Dr. C. Donald Combs from the National Center for Collaboration in Medical Modelling and Simulation and the Office of the Vice President for Planning and Programme Development at Eastern Virginia Medical School has put the proceedings of the three most recent MMVR conferences into statistics which he presents in a study analysing the past, present and future MMVR research space. The author has classified the research papers introduced at the 2000, 2001 and 2002 MMVR conferences into seven categories relating to procedural simulation, modelling, diagnosis, therapy, education, validation, and telemedicine.
The naked figures in the charts show a careful shift from the rather technical aspects of simulation and modelling towards the more practical topics of diagnosis and therapy which each year more than doubled in number. In 2001 (27 papers), there was a sudden growth in popularity for the educational items but in 2002 (16 papers), they shrunk back to the same level as in 2000 (14 papers). Dr. Combs however strikes a critical note with regard to the lack of interest for validation. Together with telemedicine, it scores the lowest rates in three years, with respectively three papers in 2000, four in 2001, and again three in 2002.
The author stresses the need for enhanced collaboration and reflection among the MMVR researchers who are endowed with a diversity of knowledge and skills, in order to pay a more vivid attention to the performance standardisation of new technologies in medicine, as well as the validation of their compliance with these standards and of their effectiveness. Only then will it be possible to materialise the use of virtual reality techniques into daily clinical routine, to make these more unconventional applications eligible for reimbursement, and ultimately to transform the practice of medical and health professionals into a more refined patient care.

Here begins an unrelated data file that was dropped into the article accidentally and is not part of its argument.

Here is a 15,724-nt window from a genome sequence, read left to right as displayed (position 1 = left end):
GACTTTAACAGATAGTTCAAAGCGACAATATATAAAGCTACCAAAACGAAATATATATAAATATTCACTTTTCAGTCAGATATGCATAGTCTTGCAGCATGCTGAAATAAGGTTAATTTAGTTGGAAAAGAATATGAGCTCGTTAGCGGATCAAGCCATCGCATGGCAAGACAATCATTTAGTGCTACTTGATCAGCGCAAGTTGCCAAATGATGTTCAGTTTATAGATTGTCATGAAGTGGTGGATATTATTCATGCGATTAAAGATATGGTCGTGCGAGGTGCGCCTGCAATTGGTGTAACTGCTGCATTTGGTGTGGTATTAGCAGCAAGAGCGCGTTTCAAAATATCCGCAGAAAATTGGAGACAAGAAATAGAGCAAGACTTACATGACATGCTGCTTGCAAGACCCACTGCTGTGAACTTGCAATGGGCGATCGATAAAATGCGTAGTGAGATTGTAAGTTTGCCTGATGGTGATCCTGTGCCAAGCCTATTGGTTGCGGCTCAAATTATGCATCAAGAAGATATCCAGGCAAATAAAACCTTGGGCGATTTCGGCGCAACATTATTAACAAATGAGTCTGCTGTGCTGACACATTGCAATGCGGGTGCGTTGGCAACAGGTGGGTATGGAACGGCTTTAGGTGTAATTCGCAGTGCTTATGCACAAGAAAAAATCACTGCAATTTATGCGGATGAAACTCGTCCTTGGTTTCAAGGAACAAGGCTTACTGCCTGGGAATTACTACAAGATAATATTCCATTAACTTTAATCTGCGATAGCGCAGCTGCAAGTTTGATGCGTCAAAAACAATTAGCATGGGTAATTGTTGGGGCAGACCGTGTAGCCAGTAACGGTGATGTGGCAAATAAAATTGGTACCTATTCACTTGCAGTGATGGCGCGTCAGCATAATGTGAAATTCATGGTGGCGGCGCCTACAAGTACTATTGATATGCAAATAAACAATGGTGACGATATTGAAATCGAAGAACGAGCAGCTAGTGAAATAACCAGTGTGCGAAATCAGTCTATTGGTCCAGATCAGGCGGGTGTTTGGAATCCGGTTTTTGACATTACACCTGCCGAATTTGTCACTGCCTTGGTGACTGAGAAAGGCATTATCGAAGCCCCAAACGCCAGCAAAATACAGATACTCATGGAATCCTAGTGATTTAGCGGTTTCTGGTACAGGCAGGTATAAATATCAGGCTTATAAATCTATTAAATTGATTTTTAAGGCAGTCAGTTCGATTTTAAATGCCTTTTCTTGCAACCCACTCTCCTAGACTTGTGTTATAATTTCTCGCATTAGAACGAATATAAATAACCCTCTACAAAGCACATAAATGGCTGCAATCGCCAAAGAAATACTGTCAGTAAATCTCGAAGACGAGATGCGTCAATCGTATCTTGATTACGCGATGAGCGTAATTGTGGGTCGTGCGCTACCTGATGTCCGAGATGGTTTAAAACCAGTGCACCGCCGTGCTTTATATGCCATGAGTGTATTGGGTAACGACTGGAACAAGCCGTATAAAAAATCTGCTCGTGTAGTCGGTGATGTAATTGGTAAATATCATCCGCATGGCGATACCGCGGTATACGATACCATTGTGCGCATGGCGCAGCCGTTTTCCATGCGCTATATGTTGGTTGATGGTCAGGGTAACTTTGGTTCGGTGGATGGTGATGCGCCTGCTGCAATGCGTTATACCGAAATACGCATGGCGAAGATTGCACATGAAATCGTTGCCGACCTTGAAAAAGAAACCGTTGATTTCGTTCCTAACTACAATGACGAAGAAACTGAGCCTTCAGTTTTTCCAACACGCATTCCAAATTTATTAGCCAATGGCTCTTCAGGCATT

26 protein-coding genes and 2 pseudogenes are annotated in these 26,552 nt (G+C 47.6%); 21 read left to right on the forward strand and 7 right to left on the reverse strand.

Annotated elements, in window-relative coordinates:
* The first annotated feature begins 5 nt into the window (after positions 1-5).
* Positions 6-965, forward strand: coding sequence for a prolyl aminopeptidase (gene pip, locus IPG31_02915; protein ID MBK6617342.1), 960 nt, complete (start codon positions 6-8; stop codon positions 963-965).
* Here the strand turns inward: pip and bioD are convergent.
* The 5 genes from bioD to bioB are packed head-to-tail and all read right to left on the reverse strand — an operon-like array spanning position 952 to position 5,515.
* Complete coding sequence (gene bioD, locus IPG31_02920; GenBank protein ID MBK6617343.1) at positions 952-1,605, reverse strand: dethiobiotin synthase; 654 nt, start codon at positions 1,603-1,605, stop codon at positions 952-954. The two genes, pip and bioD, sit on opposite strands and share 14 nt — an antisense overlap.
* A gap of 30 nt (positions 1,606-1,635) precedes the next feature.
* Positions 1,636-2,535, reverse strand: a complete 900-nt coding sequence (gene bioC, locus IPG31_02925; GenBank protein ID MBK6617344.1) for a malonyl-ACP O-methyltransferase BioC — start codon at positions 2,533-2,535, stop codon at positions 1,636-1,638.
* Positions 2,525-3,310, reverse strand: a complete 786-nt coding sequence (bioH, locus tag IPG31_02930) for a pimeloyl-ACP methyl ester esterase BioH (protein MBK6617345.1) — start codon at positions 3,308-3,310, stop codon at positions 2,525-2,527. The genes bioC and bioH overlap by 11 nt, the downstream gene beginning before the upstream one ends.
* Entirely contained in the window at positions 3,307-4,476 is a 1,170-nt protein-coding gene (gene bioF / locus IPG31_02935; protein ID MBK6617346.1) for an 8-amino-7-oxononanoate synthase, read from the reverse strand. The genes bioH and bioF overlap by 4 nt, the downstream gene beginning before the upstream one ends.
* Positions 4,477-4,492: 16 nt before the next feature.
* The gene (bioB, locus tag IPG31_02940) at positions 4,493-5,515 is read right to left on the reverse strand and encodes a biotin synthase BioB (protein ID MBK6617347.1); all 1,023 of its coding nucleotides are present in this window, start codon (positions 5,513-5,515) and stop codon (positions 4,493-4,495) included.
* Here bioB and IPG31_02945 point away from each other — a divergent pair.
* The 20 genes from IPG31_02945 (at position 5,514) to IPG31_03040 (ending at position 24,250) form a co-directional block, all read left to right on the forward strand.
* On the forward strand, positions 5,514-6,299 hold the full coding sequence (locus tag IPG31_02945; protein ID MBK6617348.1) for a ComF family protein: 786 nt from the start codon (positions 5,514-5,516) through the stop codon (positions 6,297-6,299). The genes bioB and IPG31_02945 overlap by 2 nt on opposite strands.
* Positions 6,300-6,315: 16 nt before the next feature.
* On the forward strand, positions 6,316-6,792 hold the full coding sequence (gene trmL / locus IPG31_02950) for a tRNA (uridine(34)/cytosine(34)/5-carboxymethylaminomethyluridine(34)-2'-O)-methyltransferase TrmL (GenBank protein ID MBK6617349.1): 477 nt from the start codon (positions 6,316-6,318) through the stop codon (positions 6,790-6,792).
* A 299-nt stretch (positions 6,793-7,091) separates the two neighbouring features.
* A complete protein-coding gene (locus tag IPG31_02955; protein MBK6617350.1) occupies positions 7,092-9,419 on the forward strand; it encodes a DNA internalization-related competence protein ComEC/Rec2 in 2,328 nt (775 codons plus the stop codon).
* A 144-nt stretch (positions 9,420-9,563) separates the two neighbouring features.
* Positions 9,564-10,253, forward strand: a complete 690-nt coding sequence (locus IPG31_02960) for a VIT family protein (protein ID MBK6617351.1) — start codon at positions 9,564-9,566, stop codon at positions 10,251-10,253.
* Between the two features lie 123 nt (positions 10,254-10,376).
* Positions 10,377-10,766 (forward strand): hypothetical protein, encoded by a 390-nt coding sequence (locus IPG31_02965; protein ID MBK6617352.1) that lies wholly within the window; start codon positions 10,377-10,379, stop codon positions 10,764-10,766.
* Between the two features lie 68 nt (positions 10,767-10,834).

In this year's edition of the proceedings, some forty-one papers are dedicated to the use of simulators and surgical training systems for minimally invasive surgery, cranio-maxillofacial interventions, robotically-assisted surgery, knee arthroscopy, needle insertions, laryngoscopy and laparoscopy. The use of virtual reality for the sake of homeland defence and in order to counter bioterrorism is addressed in two studies. Immersion into virtual environments is applied for aid in psychological disorders such as schizophrenia. Approximately sixteen studies deal with the theoretical issues of modelling.
Eighteen presentations introduce pioneering approaches of volume visualisation and imaging modalities. Rehabilitation is treated in two papers as well as some innovative ways to build the operating room of the future. One study describes a wireless and paperless electronic record system and another one a telemedicine application called the "Virtual Visit". The MMVR 2003 proceedings include 39 papers from the United States, as well as 31 European contributions, 15 studies conducted in Asia, one in Canada, and two in Brazil.
- Medicine Meets Virtual Reality 11 - NextMed: Health Horizon
- Edited by James D. Westwood, Helene M. Hoffman, Greg T. Mogel, Roger Philips, Richard A. Robb, and Don Stredney.
- Published by IOS/Ohmsha Press - Amsterdam/Berlin/Oxford/Tokyo/Washington, DC
- 2003 - 422 p.
- ISBN 1 58603 320 4
- Available from Marcella Janmaat at IOS Press - Nieuwe Hemweg 6B - 1013 BG Amsterdam - The Netherlands
Phone: +31-20-688-3355 - Fax: +31-20-620-3419 - E-mail: firstname.lastname@example.org